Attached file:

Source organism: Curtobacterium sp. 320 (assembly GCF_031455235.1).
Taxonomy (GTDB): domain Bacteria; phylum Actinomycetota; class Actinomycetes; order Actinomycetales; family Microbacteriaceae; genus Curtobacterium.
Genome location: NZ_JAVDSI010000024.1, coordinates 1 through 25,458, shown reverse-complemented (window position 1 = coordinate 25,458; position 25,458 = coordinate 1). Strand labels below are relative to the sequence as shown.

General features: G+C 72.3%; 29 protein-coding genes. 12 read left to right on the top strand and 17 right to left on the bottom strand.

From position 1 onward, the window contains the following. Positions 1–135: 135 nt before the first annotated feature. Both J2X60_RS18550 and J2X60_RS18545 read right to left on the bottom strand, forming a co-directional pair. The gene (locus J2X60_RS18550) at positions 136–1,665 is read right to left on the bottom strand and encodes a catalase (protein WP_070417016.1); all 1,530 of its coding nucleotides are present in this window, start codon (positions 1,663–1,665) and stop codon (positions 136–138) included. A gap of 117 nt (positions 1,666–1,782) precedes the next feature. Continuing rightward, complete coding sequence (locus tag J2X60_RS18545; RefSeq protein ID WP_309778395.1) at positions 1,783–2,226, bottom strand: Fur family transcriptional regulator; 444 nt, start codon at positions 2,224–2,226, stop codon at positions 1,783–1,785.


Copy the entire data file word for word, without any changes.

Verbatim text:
Source organism: Curtobacterium sp. 320 (assembly GCF_031455235.1).
Taxonomy (GTDB): domain Bacteria; phylum Actinomycetota; class Actinomycetes; order Actinomycetales; family Microbacteriaceae; genus Curtobacterium.
Genome location: NZ_JAVDSI010000024.1, coordinates 1 through 25,458, shown reverse-complemented (window position 1 = coordinate 25,458; position 25,458 = coordinate 1). Strand labels below are relative to the sequence as shown.

General features: G+C 72.3%; 29 protein-coding genes. 12 read left to right on the top strand and 17 right to left on the bottom strand.

From position 1 onward, the window contains the following. Positions 1–135: 135 nt before the first annotated feature. Both J2X60_RS18550 and J2X60_RS18545 read right to left on the bottom strand, forming a co-directional pair. The gene (locus J2X60_RS18550) at positions 136–1,665 is read right to left on the bottom strand and encodes a catalase (protein WP_070417016.1); all 1,530 of its coding nucleotides are present in this window, start codon (positions 1,663–1,665) and stop codon (positions 136–138) included. A gap of 117 nt (positions 1,666–1,782) precedes the next feature. Continuing rightward, complete coding sequence (locus tag J2X60_RS18545; RefSeq protein ID WP_309778395.1) at positions 1,783–2,226, bottom strand: Fur family transcriptional regulator; 444 nt, start codon at positions 2,224–2,226, stop codon at positions 1,783–1,785.